Cincy Enquirer Before State Supremes on Conviction Records Denial

The Cincinnati Enquirer is asking the Ohio Supreme Court to order a Butler County judge to release thousands of criminal-conviction records it contends are being illegally withheld.

A judge has routinely – and immediately — sealed the convictions of some offenders, principally students at Miami University in Oxford, for 14 years, according to the newspaper.

Problem is, the records were illegally sealed and, as such, remain public records, The Enquirer argues in its filing with the Ohio Supreme Court.

The judge has been sealing records of criminal convictions by citing a section of state law that permits those found not guilty or against whom charges are dismissed to petition to seal such records.

Of course, the cases being disputed by newspaper involve convictions and different law comes into play. First-time offenders are entitled to petition a judge to seal a conviction after one year for a misdemeanor and after three years for certain non-violent felonies.

The Butler County prosecutor, who represents the judge, has said the court records cannot be provided because they have been sealed and have shed their status as public records.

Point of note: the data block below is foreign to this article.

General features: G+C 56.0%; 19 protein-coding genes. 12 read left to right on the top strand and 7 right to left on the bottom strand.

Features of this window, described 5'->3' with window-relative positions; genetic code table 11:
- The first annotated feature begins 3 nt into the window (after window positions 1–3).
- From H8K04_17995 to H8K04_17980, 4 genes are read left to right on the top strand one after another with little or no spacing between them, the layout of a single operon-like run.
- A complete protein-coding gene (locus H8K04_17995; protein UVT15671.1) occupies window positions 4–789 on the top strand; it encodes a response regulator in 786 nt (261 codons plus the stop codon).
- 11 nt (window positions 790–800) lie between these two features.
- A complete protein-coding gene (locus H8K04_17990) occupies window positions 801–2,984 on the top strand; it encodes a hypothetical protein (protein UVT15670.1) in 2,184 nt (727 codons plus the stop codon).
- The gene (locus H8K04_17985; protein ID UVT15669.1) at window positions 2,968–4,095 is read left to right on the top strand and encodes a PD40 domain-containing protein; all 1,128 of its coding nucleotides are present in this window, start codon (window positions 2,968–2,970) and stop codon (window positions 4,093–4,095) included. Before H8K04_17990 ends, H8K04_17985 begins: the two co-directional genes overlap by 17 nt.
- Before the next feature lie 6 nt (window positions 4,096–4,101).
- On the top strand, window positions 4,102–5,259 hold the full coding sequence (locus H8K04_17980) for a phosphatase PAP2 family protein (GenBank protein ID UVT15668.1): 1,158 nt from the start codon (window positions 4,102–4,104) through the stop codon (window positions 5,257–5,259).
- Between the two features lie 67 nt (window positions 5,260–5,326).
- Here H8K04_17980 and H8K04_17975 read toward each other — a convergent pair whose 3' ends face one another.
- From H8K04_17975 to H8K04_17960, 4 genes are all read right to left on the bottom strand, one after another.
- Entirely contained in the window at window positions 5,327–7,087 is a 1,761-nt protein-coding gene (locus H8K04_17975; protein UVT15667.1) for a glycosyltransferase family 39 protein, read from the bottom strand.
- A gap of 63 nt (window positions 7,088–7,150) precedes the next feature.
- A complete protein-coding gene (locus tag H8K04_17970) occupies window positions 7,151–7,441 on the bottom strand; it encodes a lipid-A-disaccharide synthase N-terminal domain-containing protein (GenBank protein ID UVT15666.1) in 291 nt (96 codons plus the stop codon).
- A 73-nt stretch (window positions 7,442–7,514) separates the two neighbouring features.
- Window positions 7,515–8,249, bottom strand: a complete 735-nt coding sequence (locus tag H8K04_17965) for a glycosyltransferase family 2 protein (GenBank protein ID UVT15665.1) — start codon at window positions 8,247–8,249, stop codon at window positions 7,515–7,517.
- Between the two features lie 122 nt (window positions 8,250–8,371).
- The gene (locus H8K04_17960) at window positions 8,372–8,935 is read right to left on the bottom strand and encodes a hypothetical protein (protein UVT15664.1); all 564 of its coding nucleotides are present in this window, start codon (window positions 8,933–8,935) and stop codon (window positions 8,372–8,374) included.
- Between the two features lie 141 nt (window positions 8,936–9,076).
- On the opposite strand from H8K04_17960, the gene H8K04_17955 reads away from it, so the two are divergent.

However, the newspaper is arguing before the justices that since the records were illegally sealed, they never have been defrocked of their status as public records under court rules and state law.

Ohio Grapples With A Secrecy Epidemic….

Nice overview piece on Ohio’s penchant for keeping secrets:

Ohio legislators created an arson offender registry much like the state’s sex offender registry, supposedly to deter the crime. But unlike the older one, the names of those making the arson list will not be public. That means you won’t know if your neighbor is an arsonist.

Or this:

The Ohio Supreme Court ruled recently that asking for the emails sent to and from public officials is too “ambiguous.”

What’s going on?

Those are just two of many examples of how government is becoming more secretive as lawmakers and the courts turn transparent government to opaque in Ohio.

It means you can’t see what your government is doing or where it’s spending your money or what deals are being cut. In fact, some public officials even want you to pay for accessing what are now free online records – such as the deed to your house or your military discharge papers – if you print them in your own home….

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Ohio Launches New FOI Mediation Service

Citizens having problems getting public records from government agencies can now turn to the Ohio Attorney General’s Office for a new forum to resolve the dispute.

Attorney General Mike DeWine on Wednesday announced the formation of a public records mediation program.

The Ohio Attorney General’s Public Records Mediation Program, which will be overseen by lawyers in the AG’s public records unit, is aimed at resolving disputes over public records requests that are alleged to have been improperly denied or not responded to in a reasonable amount of time.